One thing also working in the Irish’s favor is new offensive coordinator Al Borges. Borges surprised many by keeping Robinson in the shotgun and designing some running plays for his star quarterback, after an offseason dedicated to working in pro-style sets. Hoke praised Borges for fitting the offense to its personnel.

“He’s done a tremendous job in a lot of different places utilizing the personnel that you have and really showcasing the guys who are your playmakers,” Hoke said this morning on the Dan Patrick Radio Show.

Of course, while Borges engineers plays for Robinson to run, he won’t be able to replicate the system Rodriguez almost perfected, taking advantage of his running backs not as ball carriers, but as lead blockers for his 195-pound quarterback.

On Robinson’s 87-yard touchdown run, Rodriguez had two backs in the backfield next with Robinson in the shotgun, and those eight men in the box beat Diaco’s seven, thanks to some good downfield blocking and a great individual effort by the quarterback.

Again, Robinson is capable of breaking a big play any time. It’ll be up to Borges to be as creative as Rodriguez was at designing them.

Brady Hoke hasn’t faced Notre Dame, but he’s 0-3 against Brian Kelly.

Brian Kelly and Brady Hoke’s careers have taken similar paths, with both coaches getting their first shots in the MAC conference before climbing the ladder to Notre Dame and Michigan at their third D-I coaching stop. (Hell, both guys coached at Grand Valley State.)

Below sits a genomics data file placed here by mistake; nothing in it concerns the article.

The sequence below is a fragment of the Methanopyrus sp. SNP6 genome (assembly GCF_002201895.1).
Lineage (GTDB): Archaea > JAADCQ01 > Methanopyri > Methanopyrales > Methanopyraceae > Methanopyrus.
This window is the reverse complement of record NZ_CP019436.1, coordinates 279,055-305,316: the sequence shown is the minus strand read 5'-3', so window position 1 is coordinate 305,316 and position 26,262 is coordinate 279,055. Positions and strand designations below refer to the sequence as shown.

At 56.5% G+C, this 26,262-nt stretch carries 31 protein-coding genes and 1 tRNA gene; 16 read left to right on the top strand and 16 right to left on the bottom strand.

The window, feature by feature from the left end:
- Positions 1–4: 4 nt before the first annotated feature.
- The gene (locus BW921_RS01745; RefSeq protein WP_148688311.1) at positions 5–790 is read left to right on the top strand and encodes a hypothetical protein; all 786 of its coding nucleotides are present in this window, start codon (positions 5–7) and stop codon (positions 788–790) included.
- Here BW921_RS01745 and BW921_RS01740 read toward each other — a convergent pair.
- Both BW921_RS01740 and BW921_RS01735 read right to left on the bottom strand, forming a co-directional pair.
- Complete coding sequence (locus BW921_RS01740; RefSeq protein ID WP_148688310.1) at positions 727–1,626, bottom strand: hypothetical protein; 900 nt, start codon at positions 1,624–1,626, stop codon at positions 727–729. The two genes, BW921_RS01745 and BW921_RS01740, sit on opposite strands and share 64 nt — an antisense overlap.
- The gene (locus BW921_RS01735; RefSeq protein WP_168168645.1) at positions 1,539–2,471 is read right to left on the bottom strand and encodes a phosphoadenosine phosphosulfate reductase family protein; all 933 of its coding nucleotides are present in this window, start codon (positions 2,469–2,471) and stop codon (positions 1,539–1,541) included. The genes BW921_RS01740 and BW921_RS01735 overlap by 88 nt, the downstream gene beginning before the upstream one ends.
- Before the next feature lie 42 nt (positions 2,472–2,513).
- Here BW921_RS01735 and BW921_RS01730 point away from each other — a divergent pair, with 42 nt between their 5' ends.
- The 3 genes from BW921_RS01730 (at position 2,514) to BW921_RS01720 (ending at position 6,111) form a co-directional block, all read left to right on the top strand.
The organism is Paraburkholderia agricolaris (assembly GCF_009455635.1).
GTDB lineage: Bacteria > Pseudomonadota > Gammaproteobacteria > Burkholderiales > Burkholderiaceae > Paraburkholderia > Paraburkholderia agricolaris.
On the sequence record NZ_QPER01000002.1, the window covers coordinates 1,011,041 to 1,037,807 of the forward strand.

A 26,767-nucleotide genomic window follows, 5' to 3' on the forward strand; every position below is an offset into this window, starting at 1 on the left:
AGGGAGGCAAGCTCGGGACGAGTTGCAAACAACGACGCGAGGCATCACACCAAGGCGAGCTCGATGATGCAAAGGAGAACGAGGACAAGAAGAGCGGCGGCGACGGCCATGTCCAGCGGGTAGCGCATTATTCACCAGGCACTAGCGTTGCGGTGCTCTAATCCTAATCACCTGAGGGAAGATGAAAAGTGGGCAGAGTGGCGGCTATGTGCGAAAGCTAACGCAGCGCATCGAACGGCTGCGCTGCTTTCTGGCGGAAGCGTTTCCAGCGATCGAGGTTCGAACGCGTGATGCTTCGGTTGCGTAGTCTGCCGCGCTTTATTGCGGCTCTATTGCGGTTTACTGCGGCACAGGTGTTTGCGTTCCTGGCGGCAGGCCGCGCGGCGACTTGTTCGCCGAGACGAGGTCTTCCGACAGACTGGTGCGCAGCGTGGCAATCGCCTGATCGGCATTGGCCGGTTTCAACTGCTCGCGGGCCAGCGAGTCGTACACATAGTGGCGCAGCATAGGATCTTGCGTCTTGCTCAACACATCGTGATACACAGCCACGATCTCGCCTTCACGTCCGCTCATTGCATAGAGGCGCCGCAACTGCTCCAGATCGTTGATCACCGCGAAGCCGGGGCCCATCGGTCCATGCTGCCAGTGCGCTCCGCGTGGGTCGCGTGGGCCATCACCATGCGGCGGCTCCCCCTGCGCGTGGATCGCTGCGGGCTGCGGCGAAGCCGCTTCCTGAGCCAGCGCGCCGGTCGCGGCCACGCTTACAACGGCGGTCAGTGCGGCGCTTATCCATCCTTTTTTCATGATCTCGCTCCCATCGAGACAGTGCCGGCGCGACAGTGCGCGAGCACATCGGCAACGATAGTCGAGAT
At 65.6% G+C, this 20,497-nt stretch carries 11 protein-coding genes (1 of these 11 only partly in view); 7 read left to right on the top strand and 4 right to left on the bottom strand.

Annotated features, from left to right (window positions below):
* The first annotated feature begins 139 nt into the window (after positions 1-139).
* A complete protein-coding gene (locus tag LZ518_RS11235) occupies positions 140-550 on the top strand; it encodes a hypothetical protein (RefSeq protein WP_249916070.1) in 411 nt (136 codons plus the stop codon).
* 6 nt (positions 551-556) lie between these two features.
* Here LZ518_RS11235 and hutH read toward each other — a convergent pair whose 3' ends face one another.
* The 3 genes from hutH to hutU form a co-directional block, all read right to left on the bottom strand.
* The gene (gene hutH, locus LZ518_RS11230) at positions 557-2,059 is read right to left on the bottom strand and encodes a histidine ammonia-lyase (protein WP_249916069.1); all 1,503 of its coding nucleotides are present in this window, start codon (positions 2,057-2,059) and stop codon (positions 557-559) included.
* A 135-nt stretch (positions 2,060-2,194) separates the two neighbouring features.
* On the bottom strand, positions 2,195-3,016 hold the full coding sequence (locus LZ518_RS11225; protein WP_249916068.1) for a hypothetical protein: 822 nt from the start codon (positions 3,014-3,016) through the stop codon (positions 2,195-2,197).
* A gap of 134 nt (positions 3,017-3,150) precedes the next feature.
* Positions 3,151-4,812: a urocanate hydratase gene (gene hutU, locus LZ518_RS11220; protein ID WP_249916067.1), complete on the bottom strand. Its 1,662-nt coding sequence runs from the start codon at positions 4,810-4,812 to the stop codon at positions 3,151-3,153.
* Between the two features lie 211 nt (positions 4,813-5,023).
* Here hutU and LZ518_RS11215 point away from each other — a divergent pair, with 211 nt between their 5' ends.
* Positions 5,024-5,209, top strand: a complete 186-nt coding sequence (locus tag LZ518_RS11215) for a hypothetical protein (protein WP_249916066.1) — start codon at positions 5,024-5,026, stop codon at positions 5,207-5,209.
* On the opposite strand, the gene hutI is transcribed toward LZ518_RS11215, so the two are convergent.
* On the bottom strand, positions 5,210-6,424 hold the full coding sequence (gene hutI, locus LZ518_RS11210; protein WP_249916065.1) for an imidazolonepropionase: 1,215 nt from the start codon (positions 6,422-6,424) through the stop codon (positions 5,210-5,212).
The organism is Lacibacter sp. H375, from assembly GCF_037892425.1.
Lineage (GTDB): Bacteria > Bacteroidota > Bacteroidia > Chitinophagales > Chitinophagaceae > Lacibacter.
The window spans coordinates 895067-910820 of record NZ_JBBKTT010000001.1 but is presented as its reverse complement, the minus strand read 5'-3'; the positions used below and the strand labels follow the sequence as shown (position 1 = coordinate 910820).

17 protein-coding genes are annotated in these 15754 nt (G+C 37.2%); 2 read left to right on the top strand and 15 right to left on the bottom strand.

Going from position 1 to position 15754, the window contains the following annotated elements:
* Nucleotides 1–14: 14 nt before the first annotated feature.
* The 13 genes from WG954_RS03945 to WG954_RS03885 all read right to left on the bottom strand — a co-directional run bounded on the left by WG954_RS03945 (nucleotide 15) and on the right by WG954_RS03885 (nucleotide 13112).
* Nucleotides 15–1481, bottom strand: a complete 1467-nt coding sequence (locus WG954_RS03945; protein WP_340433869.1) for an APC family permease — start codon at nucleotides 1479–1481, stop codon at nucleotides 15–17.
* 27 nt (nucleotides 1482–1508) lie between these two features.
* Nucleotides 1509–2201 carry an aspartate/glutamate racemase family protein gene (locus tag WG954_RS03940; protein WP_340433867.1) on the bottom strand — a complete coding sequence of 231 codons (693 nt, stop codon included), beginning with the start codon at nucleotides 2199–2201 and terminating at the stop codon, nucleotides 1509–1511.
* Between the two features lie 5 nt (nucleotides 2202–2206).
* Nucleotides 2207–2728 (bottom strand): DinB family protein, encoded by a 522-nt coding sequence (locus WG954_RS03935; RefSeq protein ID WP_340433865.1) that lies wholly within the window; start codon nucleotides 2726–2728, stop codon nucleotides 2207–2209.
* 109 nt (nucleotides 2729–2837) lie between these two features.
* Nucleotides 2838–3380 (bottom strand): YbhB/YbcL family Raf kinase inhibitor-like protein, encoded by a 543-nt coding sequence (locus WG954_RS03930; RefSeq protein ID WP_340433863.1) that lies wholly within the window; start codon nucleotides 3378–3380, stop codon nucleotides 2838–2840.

While this will be Hoke’s first time facing the Irish as a head coach, he’s gone head-to-head with Kelly three times, with Hoke’s Ball State team falling to Kelly’s Central Michigan squad each time.

2004: Hoke’s Cardinals jumped out to a 27-0 lead in the first quarter before Kelly’s troops picked themselves off the mat, battling back to tie the game at halftime 27-27. The third quarter was all Ball State, who took a ten point lead into the fourth, only to give it up with under five minutes remaining to the Chippewas. Jerry Seymour of CMU ran for the winning touchdown, his third of the day to put a cap on a monstrous 217 yard rushing effort to go along with 35 yards receiving.

2005: Another heart-breaker for the Cardinals, as Ball State jumped out to a quick 14 point lead only to lose in overtime, with the Chippewas storming back for an unlikely win late in the game. Clinging to a four-point lead with two minutes left, Ball State had the ball in CMU territory ready to seal the victory. After an 11 yard sack by Dan Bazuin pushed Ball State back to their side of the 50, Chris Miller‘s punt was blocked and Ryan Strehl scooped it up for the score. The Cardinals would march down and kick a field goal to send the game to overtime, but the Chippewas would score a touchdown in four plays, then stymie Hoke’s offense on a 4th and one. The win gave Central their first winning season under Kelly.

2006: With quarterback Dan LeFevour leading the way, the Chippewas improved to 4-0 in conference play, winning a defensive struggle against Ball State 18-7. LeFevour ran for 75 yards and two touchdowns, threw for another 160 yards, and the Chippewas held Ball State to 213 total yards, forcing five turnovers against Nate Davis and the conference’s leading passing attack.

Saturday night’s game will obviously be on a much bigger stage, but there’s no way either coach has forgotten three games that were so hotly contested.

Like it is in every game, protecting the football is critical to success.